This one sounds a little confusing – how can you breach a licence you don’t have?
For this to make sense, you need to understand that alcohol licences come in two parts. There’s a premises licence, which applies to the building/land of the business and sets the times and conditions under which alcohol can be sold.
And then there’s a personal licence, which allows someone to monitor the sale of alcohol on a premises and ensure it is being done so in the legal manner.
Not everybody that works in a pub needs to have a personal licence. It’s not common for bar staff to have one unless they have ambitions of management. Instead, there is usually one or two personal licence holders in a pub, depending on the size. There may be more for some of the bigger venues.
But say a pub only has one licence owner, and word gets around that they’ve left the company. That’s a breach of the business’ premises licence conditions, as they don’t have a personal licence holder to supervise the sale of alcohol on site.
If you suspect that a business is selling alcohol without a personal licence holder, a PI could carry out surveillance and find out details of everyone working at the pub, which could identify whether there is a licence holder or not.
Breaching specific licence conditions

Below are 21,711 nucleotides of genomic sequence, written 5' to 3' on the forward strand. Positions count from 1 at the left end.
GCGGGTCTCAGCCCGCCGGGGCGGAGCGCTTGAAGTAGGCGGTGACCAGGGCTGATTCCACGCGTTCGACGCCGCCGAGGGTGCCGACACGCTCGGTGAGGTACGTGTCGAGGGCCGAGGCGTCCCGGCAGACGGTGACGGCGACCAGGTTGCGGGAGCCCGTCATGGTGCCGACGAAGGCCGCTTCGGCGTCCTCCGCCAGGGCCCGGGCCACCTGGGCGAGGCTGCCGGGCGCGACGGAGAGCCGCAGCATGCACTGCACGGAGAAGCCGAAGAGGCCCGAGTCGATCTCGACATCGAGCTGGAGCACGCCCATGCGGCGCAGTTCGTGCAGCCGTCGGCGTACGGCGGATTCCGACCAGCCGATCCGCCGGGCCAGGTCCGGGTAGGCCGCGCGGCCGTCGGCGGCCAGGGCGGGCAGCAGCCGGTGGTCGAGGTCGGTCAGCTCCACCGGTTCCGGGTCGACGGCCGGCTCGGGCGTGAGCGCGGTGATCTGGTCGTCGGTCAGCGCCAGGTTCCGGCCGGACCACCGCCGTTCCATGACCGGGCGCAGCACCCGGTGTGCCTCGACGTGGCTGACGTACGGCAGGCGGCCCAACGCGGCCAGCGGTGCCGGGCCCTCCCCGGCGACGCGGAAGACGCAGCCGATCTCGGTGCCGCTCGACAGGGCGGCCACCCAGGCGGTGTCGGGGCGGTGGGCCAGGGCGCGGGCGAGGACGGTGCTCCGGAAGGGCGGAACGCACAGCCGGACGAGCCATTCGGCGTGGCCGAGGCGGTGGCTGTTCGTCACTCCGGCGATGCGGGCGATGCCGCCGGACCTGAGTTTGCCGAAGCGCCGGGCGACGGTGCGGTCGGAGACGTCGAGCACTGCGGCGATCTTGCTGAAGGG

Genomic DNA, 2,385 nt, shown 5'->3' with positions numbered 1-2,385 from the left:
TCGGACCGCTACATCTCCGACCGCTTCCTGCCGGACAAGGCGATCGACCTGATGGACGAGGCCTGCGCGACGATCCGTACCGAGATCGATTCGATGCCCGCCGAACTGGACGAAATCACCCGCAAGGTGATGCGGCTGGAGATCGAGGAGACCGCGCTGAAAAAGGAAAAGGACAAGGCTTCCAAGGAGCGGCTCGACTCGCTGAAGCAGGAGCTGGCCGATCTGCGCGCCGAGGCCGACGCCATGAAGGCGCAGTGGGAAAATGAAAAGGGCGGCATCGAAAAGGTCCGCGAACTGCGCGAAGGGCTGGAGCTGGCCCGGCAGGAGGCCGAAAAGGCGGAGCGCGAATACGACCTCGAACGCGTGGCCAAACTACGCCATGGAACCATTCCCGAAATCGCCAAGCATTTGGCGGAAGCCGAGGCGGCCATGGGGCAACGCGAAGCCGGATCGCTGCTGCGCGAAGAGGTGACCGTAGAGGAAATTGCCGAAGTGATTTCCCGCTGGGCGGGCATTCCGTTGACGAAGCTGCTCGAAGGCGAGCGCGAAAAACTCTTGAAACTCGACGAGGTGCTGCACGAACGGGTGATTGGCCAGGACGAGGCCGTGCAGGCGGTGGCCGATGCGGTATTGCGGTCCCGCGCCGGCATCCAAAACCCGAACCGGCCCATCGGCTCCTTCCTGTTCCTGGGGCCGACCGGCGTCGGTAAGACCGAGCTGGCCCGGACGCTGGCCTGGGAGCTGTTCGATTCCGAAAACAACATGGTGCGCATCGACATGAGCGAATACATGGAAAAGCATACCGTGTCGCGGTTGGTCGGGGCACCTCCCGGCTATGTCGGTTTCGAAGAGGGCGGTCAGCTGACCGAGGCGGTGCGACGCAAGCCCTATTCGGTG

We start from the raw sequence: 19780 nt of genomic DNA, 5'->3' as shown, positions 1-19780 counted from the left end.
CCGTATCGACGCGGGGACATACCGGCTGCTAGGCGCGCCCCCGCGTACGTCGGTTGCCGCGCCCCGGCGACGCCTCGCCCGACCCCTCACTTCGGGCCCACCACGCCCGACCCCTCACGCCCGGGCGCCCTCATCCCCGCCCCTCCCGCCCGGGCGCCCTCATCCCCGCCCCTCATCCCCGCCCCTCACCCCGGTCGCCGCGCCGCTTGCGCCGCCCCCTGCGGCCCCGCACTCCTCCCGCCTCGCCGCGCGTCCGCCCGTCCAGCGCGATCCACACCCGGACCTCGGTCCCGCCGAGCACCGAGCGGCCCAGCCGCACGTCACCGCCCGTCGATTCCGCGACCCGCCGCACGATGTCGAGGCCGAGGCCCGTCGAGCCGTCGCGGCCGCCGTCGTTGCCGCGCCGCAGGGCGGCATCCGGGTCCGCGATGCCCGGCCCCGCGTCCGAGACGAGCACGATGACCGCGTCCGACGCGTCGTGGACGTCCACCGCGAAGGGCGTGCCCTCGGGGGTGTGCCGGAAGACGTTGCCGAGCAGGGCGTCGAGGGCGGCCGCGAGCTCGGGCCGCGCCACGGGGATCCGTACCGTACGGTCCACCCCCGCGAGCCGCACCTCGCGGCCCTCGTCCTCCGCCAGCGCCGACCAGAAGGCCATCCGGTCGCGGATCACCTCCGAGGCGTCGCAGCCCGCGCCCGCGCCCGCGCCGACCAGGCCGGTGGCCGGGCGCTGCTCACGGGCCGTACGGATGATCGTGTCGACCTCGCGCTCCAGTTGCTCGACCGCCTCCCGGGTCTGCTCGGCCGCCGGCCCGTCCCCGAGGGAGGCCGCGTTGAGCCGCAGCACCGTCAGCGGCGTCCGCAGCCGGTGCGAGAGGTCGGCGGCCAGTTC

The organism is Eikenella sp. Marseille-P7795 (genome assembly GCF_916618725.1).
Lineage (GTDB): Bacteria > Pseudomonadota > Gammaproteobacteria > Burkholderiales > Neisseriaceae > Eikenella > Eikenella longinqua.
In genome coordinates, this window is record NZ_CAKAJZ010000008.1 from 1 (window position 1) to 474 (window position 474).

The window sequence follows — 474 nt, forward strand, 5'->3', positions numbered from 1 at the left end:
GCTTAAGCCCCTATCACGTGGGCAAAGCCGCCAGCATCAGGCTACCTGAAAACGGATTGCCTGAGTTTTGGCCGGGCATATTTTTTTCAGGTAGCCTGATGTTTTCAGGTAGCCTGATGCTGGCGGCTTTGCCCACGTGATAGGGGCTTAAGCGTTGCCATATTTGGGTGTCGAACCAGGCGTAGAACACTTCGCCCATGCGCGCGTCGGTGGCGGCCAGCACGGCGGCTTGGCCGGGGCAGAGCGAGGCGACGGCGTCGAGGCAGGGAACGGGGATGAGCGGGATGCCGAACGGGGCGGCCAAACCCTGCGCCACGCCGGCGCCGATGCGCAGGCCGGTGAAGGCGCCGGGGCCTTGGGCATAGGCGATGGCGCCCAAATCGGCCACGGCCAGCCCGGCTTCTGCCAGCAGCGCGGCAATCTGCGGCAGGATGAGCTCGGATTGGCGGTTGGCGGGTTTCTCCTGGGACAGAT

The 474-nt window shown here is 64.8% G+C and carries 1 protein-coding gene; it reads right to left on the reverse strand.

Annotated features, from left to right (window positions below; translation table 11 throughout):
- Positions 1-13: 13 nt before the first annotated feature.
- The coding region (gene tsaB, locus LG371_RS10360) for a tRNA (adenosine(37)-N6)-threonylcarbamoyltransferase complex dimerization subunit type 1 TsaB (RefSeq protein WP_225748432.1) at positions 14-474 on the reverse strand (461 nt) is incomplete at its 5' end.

Some venues have specific conditions placed on their licence for it to be valid. If a venue uses door staff, then they must have a register to show who is working on each evening. Or if the venue itself has an age limit, it must be upheld and people should have their ID checked on entry. There are regulations around needing working CCTV cameras too.
Any reports or evidence of these kinds of issues can be looked into further by a private investigator, who can act undercover in order to collect evidence live to show what is really happening at the venue when they aren’t being formally inspected.
Changing licence plans
A really important part of a premises licence for on-licence consumption (where alcohol is sold to be consumed at the premises, as opposed to an off-licence venue like a shop) is a safe venue space with proper access to fire exits for customers. And so, as part of the licence agreement, floor plans must be submitted that show the clear entry and exit points, and the whole layout, so that customers can safely leave quickly if needed.
If those floor plans are changed without the proper agreement then that’s a licence breach. Whether it’s permanent, such as walls being erected, or even temporary – simply blocking a fire exit with rubbish and old furniture – it’s a very serious offence, and a PI is excellent at recognising problem areas and capture photographic evidence of the problem.
These are just some of the examples of common licence breaches in the UK but there are a lot of conditions that shops, pubs and the like must adhere to. If you’re receiving reports of offending businesses but you don’t have the resources to investigate properly, let us do it for you. Call EJM Investigations on 01772 334700 today.